2. The center monitor was the main “focus area”, usually containing an IDE; and
  3. The right monitor was reserved for a full-screen browser, which was visible as a reference without using any screen real estate of the main focus area.

The following iteration of my home setup (right), which later became my work-from-home setup for the first half of my tenure at Sourcegraph, was a 27" iMac (a 4.0GHz quad-core Intel i7; 16GB RAM) and two Dell Ultrasharp 27" 4K monitors in portrait mode on either side. Because the portrait monitors had much more available vertical space, zone preferences were also adapted. In the picture, you can see a smaller Spotify window on top of a browser window only taking the lower two thirds of the screen. Having some previous experience with the i3 tiling window manager on Linux, I began to use Divvy for comparable tiling functionality on MacOS.

At some point, I upgraded the machine to a similarly sized iMac Pro (3.2GHz 8-core Intel Xenon W; 32GB RAM) which was sick as hell. When I joined Sourcegraph I declined a company-supplied machine so I could continue to use my home setup. Unfortunately for me, Sourcegraph security concerns evolved to the point where remote device management became a necessity for all employees.

The change from a 27" to a 16" display for the main focus area demanded a new choice in peripherals. At the recommendation of a co-worker, I chose a Samsung 49" Odyssety G9 mounted on a Ergotron Heavy Duty Monitor Arm to maximize usable desk space. The change from a gorgeous 5K retina display to a monitor where individual pixels were visible again was an initial shock, but didn’t spark any long-lasting regrets.

Having a single monitor with such massive width made me appreciate adopting Divvy, as it’s no longer feasible to maximize a window within the bounds of one of several monitors. So, once again, my zone preferences adapted to the available hardware.

The applications I frequently run fall into one of two overlapping zone sets:

  • The main zone (left) is used for deep work and includes, from left-to-right, a browser, an IDE, and a terminal; and
  • The secondary zone (right) is used mainly for communication and includes, from left-to-right, Slack (or Spotify), and social applications (Signal, Discord, WhatsApp, and Messages).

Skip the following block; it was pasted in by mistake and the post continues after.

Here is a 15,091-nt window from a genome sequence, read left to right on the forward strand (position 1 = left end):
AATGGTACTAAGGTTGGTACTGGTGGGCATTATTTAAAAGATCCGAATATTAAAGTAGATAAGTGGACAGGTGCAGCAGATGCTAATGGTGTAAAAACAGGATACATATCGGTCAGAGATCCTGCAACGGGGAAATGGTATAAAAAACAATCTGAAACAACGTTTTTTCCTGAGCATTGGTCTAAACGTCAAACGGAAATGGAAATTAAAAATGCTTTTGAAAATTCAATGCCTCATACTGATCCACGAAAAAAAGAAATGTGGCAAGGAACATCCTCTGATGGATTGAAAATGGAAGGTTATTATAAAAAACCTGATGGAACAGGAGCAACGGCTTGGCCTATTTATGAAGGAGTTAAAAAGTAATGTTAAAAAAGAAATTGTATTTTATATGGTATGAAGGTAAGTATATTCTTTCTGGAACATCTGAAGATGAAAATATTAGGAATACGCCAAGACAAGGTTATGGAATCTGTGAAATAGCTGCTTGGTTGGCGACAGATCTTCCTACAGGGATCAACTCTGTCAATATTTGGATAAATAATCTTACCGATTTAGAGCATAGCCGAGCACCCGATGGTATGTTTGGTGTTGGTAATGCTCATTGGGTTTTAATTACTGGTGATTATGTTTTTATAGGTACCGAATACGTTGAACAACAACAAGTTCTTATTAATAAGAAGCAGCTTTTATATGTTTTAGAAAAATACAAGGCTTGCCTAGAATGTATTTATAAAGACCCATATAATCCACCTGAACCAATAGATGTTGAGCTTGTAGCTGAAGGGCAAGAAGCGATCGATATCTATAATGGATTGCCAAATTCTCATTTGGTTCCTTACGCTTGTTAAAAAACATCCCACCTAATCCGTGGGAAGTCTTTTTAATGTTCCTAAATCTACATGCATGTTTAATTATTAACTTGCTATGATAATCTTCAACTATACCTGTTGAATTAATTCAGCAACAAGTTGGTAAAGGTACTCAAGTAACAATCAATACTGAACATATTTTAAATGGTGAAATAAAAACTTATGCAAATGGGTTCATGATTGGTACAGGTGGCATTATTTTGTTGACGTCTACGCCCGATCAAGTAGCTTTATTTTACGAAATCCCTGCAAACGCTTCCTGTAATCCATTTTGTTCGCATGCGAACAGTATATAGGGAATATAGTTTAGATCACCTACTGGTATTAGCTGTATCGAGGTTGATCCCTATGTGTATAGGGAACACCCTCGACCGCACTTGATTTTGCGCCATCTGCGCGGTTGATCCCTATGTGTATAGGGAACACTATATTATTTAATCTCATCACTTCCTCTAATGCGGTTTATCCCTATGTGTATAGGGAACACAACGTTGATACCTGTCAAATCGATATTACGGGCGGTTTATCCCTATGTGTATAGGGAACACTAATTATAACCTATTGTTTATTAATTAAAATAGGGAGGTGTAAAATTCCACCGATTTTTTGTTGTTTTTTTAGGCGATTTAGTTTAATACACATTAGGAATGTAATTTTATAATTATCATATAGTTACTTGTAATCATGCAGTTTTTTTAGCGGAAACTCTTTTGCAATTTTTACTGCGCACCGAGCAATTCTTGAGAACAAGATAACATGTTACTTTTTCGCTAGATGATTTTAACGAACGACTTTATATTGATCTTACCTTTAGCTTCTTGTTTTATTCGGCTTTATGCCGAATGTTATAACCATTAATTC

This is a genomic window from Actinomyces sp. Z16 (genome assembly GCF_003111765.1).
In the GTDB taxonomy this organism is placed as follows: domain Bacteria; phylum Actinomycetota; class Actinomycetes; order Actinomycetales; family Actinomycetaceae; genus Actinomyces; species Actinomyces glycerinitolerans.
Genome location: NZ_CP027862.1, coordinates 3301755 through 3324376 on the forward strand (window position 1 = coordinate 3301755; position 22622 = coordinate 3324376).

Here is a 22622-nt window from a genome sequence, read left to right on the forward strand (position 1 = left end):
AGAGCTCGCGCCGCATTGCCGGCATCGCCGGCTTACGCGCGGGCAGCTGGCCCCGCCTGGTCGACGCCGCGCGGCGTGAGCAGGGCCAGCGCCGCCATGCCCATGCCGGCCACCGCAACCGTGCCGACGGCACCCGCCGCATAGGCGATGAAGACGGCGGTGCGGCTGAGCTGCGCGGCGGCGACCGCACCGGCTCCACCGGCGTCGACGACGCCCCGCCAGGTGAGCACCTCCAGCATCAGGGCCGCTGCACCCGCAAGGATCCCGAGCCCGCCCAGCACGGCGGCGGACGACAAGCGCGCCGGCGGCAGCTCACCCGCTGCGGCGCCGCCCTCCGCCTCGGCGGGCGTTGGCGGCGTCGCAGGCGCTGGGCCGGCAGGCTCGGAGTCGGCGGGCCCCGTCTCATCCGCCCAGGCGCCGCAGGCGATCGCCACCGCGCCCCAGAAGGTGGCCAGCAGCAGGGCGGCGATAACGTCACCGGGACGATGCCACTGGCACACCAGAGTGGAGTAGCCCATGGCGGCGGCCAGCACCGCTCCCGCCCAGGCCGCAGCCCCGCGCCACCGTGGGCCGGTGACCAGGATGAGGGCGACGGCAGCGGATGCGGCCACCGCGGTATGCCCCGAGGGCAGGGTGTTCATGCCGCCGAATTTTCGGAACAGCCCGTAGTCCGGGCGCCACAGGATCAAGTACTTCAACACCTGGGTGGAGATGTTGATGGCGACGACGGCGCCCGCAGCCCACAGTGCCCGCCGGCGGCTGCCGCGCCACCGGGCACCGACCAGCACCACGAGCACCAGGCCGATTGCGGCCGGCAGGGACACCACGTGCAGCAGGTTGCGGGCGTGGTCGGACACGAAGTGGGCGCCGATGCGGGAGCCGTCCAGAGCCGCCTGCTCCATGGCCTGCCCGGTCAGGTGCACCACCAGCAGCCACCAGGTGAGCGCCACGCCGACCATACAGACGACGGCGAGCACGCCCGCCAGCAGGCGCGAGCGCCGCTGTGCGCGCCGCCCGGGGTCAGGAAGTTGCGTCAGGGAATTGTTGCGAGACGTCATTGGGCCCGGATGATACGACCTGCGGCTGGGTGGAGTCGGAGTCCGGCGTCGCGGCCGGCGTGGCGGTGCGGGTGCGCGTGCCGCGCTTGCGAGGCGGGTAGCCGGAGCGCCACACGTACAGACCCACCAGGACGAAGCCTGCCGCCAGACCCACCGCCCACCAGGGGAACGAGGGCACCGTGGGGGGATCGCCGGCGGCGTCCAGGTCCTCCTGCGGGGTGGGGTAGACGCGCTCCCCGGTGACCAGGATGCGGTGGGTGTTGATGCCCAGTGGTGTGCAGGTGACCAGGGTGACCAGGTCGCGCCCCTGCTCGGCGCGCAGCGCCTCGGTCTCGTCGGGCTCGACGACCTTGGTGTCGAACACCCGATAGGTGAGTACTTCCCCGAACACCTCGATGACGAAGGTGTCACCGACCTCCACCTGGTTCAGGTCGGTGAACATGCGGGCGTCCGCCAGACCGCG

I used to have a pair of CODE mechanical keyboard (one for work, one for home) before transition to a Ergodox EZ with Cherry MX Blue switches. The transition to an ortholinear keyboard (which uses a uniform grid instead of an offset one) was a bit rough. My typing speed (which was recently recorded at a peak of 168 WPM) dropped for a two-week span until I re-learned precisely where all the key centers were in the new layout. For some reason I was unable to hit the “y” key with any accuracy at first.

The Ergodox layout is completely customizable, and took quite a bit of iteration to get to something stable that I was effective and comfortable with. Although I didn’t do anything crazy like adopt a non-QWERTY layout, I did highly customize modifier keys and code navigation hotkeys. My current layout looks like the following, over three layers:


Although the keyboard is the input device more closely tied to my personality and self-worth (like most developers that don’t have enough non-coding hobbies), I have also been recently and pleasantly surprised by the feel of the Logitech MX Master 3S. Maybe one day I’ll switch from VSCode to Neovim and abandon the mouse entirely; or maybe I’ll try out a vertical mouse at the suggestion of a co-worker just to see how it feels.


When I traded in my iMac for a laptop in clamshell mode, I lost a built-in webcam. Instead of opting for a USB webcam mounted atop my monitor, I decided to use the majority of my untapped desk budget at Sourcegraph to help purchase a mirrorless camera. Having experience with specific Canon products in film school, I decided to honor a brand that worked well for me. I initially chose a Canon EOS R as the base product, and decided to build from there.

To gather an list of the accessories I’d need to set up this Rube Goldberg machine successfully, I initially followed Quinn Slack’s guide on how he achieved similar high-resolution video calls. Here’s what I ended up needing:

Maybe in the future I’ll get a stronger zoom lens, as the current one is a bit limited: